Role of RUNX protein in T-cell development

*Please read the Mammalian Development Background page prior to reading this page for complete background information.*


T-cells are essential component of the immune system for mammals. Without them, mammals face infection with little to no defense or means of protection. A slight cold, minor rash, or shallow cut could all become much bigger concerns without one of our greatest forms of immunity: T-cells. These very important cells have two forms: CD8+ or CD4+.

T-cells become either MHC class I-specific CD8+ T-cells or MHC class II-specific CD4+ T-cells via their progenitor (ancestor) double positive thymocytes. DP (double positive) indicates the T-cell is capable of having CD4 and CD8, but they are only viable when they are single positive, meaning only positive for CD4 or only positive for CD8.

The figure illustrates the different stages of T cell development, with the final result being single positive CD4+ or single positive CD8+.

This begs the question, what role do RUNX proteins play in the lineage choice of T-cells? Sato et al. set out to determine the answer.

RUNX proteins:

Runx is the runt-related transcription factor family of genes. Transcription factors are proteins that turn genes on or off.  The RUNX proteins bind to DNA and consist of regulators for haematopoiesis (development of blood cell components), osteogenesis (bone tissue formation), and neurogenesis (development of neurons).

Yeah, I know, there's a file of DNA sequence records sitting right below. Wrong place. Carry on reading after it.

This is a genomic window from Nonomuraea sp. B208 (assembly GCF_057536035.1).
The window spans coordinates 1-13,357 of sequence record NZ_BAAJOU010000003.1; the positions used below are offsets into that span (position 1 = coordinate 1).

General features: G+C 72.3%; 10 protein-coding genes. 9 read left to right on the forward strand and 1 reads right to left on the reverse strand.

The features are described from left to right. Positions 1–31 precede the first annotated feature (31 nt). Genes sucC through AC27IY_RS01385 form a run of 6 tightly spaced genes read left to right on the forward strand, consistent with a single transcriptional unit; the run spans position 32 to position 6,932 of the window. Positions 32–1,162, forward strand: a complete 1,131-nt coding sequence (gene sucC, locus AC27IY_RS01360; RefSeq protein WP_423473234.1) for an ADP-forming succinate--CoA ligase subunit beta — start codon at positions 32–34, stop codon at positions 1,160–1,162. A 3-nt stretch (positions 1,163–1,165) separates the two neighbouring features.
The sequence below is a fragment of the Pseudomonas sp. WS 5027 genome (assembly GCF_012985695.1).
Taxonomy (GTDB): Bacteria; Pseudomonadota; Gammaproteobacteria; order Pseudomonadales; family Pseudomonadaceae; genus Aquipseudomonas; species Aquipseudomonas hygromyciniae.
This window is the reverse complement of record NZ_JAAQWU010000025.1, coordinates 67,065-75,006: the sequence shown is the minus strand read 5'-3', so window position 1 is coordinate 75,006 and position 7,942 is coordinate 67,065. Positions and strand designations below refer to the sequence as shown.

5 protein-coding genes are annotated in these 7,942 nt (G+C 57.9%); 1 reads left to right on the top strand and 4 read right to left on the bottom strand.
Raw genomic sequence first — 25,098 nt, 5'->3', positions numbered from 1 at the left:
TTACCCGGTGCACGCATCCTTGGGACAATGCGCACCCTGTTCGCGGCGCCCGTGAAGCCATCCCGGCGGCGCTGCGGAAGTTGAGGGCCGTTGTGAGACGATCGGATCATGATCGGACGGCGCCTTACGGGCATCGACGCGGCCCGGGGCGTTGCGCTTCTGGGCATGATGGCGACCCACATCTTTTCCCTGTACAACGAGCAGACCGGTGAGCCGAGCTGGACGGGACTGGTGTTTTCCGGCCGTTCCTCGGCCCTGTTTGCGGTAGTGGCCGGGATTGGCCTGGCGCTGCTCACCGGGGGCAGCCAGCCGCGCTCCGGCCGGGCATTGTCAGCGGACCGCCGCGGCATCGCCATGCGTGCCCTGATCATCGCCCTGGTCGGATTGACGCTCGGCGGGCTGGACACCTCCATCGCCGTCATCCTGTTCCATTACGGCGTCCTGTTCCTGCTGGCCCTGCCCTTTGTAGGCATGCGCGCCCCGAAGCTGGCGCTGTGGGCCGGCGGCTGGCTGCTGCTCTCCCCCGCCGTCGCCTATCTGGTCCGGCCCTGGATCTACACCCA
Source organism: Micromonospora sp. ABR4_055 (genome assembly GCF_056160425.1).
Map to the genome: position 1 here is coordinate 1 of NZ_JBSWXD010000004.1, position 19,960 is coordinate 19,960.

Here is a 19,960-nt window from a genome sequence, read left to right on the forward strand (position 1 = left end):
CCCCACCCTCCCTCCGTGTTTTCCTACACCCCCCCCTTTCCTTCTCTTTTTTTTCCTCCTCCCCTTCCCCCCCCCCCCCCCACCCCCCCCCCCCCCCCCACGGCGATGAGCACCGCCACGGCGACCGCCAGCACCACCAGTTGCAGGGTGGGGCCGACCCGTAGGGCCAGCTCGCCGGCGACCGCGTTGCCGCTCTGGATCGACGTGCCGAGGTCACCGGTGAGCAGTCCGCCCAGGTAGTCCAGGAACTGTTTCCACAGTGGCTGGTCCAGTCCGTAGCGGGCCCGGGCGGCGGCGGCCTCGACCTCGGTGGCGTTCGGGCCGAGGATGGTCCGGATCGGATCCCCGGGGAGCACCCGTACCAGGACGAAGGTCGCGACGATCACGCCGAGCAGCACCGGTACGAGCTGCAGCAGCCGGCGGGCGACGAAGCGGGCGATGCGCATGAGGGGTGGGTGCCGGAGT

RUNX1 and RUNX3 have demonstrated a repression of IL-4 (interleukin-4) by binding to an IL-4 silencer in both CD4+ T-cells and TH1 cells (Amelie et al. 2009). What does this mean? CD4+ is being inactivated by RUNX. Without the IL-4 silencer, RUNX3 is unable to repress IL-4 production. RUNX proteins bind to the CD8 enhancer as well. Elevated levels of CD8 occur when the Runx binds to E8I.

Sato et al. performed an immunoblot analysis that showed Runx3 binds to the CD4 silencer and CD8 enhancer (Sato et al. 2005). They also performed an RTOC (reaggregated thymus organ culture), an in-vitro experiment, to understand the mechanism regulating CD8 expression in development. The RTOC demonstrated that they become CD8 single positive cells through the CD48lo stage (Sato et al. 2005).

The figure illustrates the Runx protein expression in subpopulations. Runx3 protein is selectively expressed in CD8SP thymocytes.

Today we learned:

Lineage choice (becoming CD4+ or CD8+ T-cells) is affected by RUNX (Amelie et al. 2009)(Sato et al. 2005). CD4 is silenced by Runx and CD8 is enhanced by Runx (Amelie et al. 2009)(Sato et al. 2005).

A great review of what the paper found is also explained here.

Paper Analysis:

The authors did a great job of explaining the role the RUNX protein played in silencing CD4 and developing a CD8 single positive T-cell. It also gives a comprehensive view of the other genes, proteins, and transcription factors that act as minor, yet supplemental, factors in the lineage choice process.

However, RUNX is not identified as having other functions in T-cell development outside of commitment to the CD4 lineage choice. The paper should have given more information or done other experiments to determine how RUNX functions in other parts of cell development.


Amelie Collins, Dan R. Littman, Ichiro Taniuchi. RUNX proteins in transcription factor networks that regulate T-cell lineage choice. 2009. Nature Reviews Immunology 9: 106-115.

Takehito Sato et al. Dual Functions of Runx proteins for Reactivating CD8 and Silencing CD4 at the Commitment Process into CD8 Thymocytes. 2005. Immunity 22: 317-328.

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